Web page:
When Biggie said, “Blow up like the world trade…”
This lyric comes from the song Juicy, released in 1994. The tragic 2-plane attack on the World Trade Center did not happen until September 11, 2001. On the track, B.I.G. could have meant “blow up” as in: to increase in wealth, like the investors and businessmen in the building would do. However, there was also a lesser-known attack on the North Tower of the WTC on February 26, 1993 – one year before the song was released. The lyric is undeniably a double entendre, given the rapper’s skill, to refer to both. Additionally, the 1993 attackers were Islamic radicals and at this time, Biggie’s Bed-Stuy Brooklyn neighborhood was home to several mosques seeing an increase in African American converts. Some speculate that Biggie could have heard some intel about the attack. To this day, some radio stations and streaming services still censor this line of the song. May he be resting peacefully in heaven.
When Baby Bash said, “Doing what we do, watching screens…”
The song Suga Suga, still one of the smoothest classics out of the era when Hip-Hop & RnB were inseparable, was released in 2003, before smartphones were even a thing. Fast forward to today, and we are on the iPhone X and constantly looking at our screens.
When T.I. said, “It ain’t like I’m Donald Trump or somebody…”
The movie ATL came out in 2006. In the scene where he was trying to convince New New to let him drive her all the way home, T.I.P.’s character, Rashad, was using Trump as an example of someone with power and connections. Little did he know, the Donald would go on to earn the highest position in U.S. politics in the 2016 presidential election – a decade later.
When Tupac predicted his own death with the album title, The Don Killuminati: 7 Day Theory
Tupac’s final album was released on November 5, 1996. Pac was the victim of a drive-by shooting in Las Vegas on September 7 of the same year. He died September 13 – the 7th day of his hospitalization.
When Tupac said, “We ain’t ready to see a black president…”
While many argued that 44 presidents was too long to wait for a black man to represent the American people in the white house, Pac knew that more controversy than unity would come from such a radical challenge to the status quo. Barack Obama was elected in 2008 and served two terms, but arguably left the country even more divided leading up to the election of his successor. The lyric on the song Changes was released in 1998. What’s more, Obama’s campaign slogan was the title of that very song.
When Tupac said, “I fear [or flee] computer chips…”
Pac favored flying under the radar (which is why people today claim that he still lives) over surrendering to the Man, the government, or the illuminati. On They Don’t Give a F*** About Us, released in 2002 but obviously written way earlier, Pac imagined a world where computers and artificial intelligence would rule. In 2017, Three Square Market in Wisconsin became the first U.S. company to voluntarily insert chips the size of a grain of rice into the hands of its employees that will allow them to enter the building, log onto their computers, and even purchase lunch. More commonly, the apps Find Friends and even Snapchat allow easy tracking of mobile devices, and therefore, their owners. OK, I could go on with Tupac, but I digress.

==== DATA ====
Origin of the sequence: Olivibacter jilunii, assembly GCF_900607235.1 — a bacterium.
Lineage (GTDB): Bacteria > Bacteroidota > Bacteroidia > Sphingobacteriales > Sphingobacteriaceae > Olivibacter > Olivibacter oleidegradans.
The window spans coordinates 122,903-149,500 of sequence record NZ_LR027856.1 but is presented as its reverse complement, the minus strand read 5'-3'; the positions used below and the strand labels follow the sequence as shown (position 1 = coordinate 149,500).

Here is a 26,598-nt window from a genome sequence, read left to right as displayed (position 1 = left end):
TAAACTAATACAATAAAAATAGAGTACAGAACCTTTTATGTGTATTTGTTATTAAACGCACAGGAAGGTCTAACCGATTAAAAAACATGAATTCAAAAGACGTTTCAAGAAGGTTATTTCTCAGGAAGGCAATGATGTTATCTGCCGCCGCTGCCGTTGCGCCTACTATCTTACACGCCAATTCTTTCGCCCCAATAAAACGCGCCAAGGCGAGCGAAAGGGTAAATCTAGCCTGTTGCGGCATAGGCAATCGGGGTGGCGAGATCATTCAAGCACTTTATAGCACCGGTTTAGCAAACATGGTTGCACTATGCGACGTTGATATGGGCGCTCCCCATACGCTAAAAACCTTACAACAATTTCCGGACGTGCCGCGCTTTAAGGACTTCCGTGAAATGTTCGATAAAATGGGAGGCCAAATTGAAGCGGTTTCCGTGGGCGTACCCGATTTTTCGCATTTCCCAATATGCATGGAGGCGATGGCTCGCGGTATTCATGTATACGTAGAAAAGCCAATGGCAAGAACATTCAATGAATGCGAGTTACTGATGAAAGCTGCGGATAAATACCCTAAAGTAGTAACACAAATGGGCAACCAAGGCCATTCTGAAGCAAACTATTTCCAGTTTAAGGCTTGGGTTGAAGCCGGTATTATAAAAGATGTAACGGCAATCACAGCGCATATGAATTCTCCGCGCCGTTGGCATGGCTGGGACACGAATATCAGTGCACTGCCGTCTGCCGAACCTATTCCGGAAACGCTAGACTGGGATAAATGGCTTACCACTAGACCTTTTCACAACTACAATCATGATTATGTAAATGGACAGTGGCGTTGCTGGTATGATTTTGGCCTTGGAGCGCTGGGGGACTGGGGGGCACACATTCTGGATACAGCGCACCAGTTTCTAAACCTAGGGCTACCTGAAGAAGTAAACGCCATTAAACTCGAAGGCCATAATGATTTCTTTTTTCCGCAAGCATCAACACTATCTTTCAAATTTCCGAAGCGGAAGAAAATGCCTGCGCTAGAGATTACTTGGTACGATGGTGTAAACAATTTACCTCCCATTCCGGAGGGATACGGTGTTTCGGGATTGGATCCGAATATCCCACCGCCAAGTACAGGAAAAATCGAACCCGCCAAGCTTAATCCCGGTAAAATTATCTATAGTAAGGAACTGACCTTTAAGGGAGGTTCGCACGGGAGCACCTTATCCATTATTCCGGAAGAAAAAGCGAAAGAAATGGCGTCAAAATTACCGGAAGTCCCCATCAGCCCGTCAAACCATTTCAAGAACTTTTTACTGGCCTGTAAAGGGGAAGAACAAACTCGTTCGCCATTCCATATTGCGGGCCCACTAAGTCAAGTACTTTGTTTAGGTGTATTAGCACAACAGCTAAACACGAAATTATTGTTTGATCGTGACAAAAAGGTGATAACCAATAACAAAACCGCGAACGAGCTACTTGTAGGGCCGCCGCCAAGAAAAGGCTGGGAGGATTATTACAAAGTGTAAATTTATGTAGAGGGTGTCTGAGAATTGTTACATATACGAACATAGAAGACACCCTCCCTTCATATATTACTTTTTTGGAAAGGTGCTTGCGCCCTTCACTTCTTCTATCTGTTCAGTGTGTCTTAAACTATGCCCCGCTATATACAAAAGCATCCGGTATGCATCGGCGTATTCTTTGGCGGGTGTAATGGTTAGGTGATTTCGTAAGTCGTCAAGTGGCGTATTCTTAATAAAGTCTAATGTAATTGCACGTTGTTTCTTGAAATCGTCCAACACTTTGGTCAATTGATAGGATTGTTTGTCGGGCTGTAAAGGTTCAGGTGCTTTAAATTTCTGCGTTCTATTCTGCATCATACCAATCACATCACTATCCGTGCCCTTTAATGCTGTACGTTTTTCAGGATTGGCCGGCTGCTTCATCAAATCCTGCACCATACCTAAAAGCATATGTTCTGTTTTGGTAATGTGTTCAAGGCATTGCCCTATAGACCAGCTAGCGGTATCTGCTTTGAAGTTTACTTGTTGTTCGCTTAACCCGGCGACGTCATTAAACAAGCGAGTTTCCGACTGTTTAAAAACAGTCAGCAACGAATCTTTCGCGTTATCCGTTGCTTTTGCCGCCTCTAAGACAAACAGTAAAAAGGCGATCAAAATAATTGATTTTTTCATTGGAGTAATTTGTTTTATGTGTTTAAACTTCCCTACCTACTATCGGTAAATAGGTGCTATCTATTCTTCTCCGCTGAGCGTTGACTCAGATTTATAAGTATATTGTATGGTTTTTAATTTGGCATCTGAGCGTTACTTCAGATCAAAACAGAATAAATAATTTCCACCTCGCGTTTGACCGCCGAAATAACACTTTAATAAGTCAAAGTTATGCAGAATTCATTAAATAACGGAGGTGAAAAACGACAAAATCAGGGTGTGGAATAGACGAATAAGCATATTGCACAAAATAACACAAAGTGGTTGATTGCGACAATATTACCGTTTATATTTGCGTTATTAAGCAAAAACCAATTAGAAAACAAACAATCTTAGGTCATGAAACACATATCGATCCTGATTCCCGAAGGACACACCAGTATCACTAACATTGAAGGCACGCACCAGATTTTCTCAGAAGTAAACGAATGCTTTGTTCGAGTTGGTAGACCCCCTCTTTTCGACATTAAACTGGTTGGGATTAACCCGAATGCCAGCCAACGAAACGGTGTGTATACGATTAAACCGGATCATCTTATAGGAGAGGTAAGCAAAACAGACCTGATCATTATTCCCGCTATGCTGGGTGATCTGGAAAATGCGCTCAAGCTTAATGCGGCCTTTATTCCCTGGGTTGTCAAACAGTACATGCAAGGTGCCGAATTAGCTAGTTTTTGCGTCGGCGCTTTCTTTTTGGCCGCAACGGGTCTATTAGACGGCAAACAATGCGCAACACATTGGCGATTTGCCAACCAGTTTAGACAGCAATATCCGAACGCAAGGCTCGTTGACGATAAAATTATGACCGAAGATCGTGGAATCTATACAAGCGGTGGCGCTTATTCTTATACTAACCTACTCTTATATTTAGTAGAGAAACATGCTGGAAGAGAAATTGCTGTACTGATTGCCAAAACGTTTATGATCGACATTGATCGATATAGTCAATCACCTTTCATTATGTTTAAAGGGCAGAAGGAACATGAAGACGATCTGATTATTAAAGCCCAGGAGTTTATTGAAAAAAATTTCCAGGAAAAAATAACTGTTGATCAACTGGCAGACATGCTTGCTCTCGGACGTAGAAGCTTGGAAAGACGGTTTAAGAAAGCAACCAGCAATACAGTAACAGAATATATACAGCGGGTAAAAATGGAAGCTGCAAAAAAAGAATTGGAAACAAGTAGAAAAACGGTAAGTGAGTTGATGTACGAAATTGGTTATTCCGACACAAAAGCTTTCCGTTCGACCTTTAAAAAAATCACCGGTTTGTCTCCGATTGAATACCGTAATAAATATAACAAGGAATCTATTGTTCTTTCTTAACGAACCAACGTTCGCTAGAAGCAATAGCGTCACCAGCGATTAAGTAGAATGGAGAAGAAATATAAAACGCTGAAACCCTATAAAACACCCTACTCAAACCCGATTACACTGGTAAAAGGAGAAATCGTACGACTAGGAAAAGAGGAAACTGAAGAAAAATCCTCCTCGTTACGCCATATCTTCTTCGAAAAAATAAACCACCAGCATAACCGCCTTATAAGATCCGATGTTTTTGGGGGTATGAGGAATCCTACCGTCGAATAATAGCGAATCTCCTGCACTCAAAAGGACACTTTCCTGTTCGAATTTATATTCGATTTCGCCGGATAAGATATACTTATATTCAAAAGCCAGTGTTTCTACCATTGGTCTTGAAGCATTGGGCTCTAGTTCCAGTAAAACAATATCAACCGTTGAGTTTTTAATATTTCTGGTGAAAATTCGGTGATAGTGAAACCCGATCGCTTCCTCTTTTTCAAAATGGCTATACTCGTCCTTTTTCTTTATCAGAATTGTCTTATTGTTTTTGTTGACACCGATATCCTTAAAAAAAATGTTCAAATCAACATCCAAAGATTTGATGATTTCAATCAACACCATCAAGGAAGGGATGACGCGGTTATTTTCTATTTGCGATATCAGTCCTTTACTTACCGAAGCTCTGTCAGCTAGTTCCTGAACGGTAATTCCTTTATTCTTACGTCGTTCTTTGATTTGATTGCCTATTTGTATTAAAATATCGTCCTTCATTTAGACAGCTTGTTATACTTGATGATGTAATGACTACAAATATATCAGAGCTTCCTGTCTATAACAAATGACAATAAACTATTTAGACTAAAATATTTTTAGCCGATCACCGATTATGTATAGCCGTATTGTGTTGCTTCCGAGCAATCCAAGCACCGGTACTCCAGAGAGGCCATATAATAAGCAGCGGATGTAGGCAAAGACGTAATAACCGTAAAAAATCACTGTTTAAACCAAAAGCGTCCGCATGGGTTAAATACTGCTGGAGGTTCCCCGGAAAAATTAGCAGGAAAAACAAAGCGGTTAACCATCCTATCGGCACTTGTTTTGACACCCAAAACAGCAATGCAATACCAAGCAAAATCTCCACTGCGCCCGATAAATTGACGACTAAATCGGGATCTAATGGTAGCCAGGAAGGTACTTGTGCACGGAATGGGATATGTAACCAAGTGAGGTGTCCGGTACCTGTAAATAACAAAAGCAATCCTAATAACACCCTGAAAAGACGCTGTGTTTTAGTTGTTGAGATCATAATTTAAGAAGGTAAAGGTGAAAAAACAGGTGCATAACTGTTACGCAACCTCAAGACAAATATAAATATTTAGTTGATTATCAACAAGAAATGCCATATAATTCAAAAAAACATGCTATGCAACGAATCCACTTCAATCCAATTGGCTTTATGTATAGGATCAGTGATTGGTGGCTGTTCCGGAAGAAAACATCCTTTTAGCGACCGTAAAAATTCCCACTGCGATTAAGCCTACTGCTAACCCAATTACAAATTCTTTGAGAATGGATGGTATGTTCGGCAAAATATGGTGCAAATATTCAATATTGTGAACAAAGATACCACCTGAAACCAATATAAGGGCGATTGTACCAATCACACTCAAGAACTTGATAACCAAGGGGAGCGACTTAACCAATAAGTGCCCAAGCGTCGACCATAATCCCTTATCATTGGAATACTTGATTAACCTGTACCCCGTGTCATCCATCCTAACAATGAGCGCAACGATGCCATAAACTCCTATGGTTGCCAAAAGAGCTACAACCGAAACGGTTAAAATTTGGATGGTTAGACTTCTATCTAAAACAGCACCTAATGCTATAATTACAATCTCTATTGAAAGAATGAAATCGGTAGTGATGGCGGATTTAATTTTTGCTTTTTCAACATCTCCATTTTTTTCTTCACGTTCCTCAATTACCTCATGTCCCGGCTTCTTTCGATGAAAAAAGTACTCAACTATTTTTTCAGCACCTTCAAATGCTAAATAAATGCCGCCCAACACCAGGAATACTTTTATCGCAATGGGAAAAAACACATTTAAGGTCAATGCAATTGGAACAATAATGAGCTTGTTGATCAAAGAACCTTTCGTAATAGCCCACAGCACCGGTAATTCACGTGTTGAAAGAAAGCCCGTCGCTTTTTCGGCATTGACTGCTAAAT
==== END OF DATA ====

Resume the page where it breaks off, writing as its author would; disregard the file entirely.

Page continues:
When Ashanti’s sideburns preceded the women’s body hair trend
We credit Ashanti for some of the most iconic slow jams and choruses of the early 2000’s, but not many recall the epic sideburns of her early career. She came to the spotlight just when hip hop was transitioning from baggy and afro-centric to slim and sexy. Not until recently did the movement to rock natural curly hair come back around. Today, stars like Amber Rose are advocating to keep your bush, remain body positive, and love the skin you’re in. The spotlight is especially on women of color to embrace the God-given beauty of every complexion and type.
Anything Kanye West ever did
Kanye was the first rapper to take hip-hop out of its street storytelling, inner-city roots and make it fine art. He collaborated with highly accomplished artists outside of music to create his album covers, for example. His formal training in the arts and genius mind led him to becoming the Neil Armstrong of rappers in fashion. He bridged the gap between rapping and singing on 808’s and Heartbreak. Critics first rejected this album, but now we’ve popularized artists like Drake, who himself credits Mr. West as one of his influencers. Ye pushed the envelope so far, in fact, that these days rap songs are only as popular as the artist’s aesthetic – and lyrics take a backseat.
When J.Lo said “My only problem is their insecurities…”
and described my every relationship that didn’t work out. I’m just being real.
When Jae Millz said, “In about 3 years holla at me Miley Cyrus…”
From the group Young Money’s debut single, Every Girl, this lyric was used in a comical song about the allure of women’s natural sensuality. At the time, Miley was a child actor on Disney Channel, and had talent in singing and songwriting. To our surprise, she went on to wild out on the music scene, even making some waves in hip-hop on the song 23 with Wiz Khalifa, Juicy J, and Mike WiLL Made-It.
When Eminem said, “Feminist women love Eminem…”
The Real Slim Shady spoke this lyric back when he was blonde, but there are plenty of females today who listen to and love hip hop culture. Paradoxically, the genre is notorious for objectifying women. Although there have been great female MC’s since hip hop’s inception, the legacy continues with artists like Cardi B setting records for sales and streams, as women battle for respect and equality in all arenas.
So what do you think, conspiracies or prophecies?